It’s a pretty slow day at a local home show so when a man (let’s call him ‘Richard’) enters my families residential roofing contractor booth both myself and my husband at the time are available to talk to him. Unlike most of the tire kickers we’ve been talking to, Richard enters the booth with purpose, walks right up to us, and asks his first question, directly to my husband. I give him the benefit of the doubt, that I wasn’t just discredited as knowledgeable in regards to construction, based solely on my gender. I smile, say “That’s a great question” and then proceed to provide a great answer. ‘There,’ I think, ‘I’ve shown him I’m not just here to help pick a shingle color.’ And then it happened. He listened to me, turned, and asked a follow up question, directly to my husband.

I’ve changed my mind, let’s call him ‘Dick.’ I know I should fight back against Dick’s blatant stereotyping; I know I should answer his question again and continue to prove myself. But I also know this is a sales opportunity that my family needs and it’s clear he doesn’t want to talk to me. So, I let my male counterpart take the lead and I slowly excuse myself from the conversation. That wasn’t the first time that happened, nor would it be the last, in fact the struggles women face in a male dominated industry was a daily experience for me. Should I have pushed harder? Should I have spoken up again? Yes. But that was 10 years and another lifetime ago and frankly I just didn’t have the confidence.

As I reflect back now, I question myself on that. I could discuss the benefits of one manufacturer over another, explain the differences between what’s required by code versus industry best practice, hold my own talking shop with the roofers AND recommend a shingle color. I actually was confident, but not always comfortable asserting myself. I knew that if I pushed back in those situations, I’d be seen as too aggressive, or worse, a bitch. I now realize the problem wasn’t me, it was Dick and it was him that needed to change. In order to do that, I needed to change his perspective of me.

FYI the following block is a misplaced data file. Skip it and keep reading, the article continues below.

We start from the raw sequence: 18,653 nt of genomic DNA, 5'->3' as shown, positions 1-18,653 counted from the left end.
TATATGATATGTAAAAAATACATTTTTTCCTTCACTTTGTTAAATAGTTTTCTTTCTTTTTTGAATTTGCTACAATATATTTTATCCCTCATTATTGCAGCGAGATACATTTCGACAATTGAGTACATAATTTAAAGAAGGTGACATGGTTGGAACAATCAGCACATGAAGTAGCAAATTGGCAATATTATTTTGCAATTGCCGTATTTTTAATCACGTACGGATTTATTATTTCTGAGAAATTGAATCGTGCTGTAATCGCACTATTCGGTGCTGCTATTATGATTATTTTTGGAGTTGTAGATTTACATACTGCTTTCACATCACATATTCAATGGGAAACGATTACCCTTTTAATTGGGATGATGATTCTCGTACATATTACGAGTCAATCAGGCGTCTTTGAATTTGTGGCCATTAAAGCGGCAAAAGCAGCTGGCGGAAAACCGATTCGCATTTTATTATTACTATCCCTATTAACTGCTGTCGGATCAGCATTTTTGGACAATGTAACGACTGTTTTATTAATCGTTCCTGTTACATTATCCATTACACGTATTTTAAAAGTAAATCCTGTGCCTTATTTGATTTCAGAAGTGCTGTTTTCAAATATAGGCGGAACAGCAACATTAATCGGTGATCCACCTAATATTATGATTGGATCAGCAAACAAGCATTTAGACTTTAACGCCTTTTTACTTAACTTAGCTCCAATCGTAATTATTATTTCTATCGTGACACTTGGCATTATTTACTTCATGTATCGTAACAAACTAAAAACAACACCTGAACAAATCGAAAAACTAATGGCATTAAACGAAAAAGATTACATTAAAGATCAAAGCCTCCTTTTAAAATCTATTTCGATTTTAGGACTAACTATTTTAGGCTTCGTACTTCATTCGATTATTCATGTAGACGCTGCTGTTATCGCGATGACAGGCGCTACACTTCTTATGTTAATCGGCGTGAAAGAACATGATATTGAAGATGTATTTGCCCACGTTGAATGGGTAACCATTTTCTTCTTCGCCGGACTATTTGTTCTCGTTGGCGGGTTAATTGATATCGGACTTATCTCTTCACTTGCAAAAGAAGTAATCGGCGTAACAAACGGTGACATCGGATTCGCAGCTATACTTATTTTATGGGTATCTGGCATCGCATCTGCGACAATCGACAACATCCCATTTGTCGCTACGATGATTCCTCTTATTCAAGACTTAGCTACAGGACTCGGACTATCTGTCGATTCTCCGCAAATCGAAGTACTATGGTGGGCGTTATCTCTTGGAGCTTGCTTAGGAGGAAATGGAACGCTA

Our personal value, is created from two sources, internal and external. It’s a combination of our own perspective of our worth and the perspective others hold of us. Luckily, we control both. Casey Brown has a wonderful Tedx Talk about how to figure out your worth, and then ask for it. She explains that “No one will ever pay you what you’re worth, they will only ever pay you what they think you’re worth. Clearly defining and communicating your value are essential to being paid well for your excellence.” This applies not only when discussing wage but in every day interactions. Dick assigned little value to my opinion, and by not pushing back, I only confirmed that for him. I knew my value, but I didn’t communicate it. How we speak and engage with others (or choose not to) is a projection of our own self worth and contributes to their perception of our value.

There is no one way to do better at this. Brown explains it’s a matter of “finding your own voice; a voice that is authentic to you.” That could mean making small changes such as speaking up in meetings, or more major ones like applying for that promotion you’ve wanted but done nothing about. How you action this is up to you, the bottom line is, choose to do something. This new year is a perfect time to promise ourselves we will take action. We each have the potential and the power to change Dick’s perspective, we just need to start.

Sue Drummond is a Customer Success Manager at Harness, an app focused on helping contractors better manage their health and safety program. She is also a mom, blogger, and past roofing small business owner.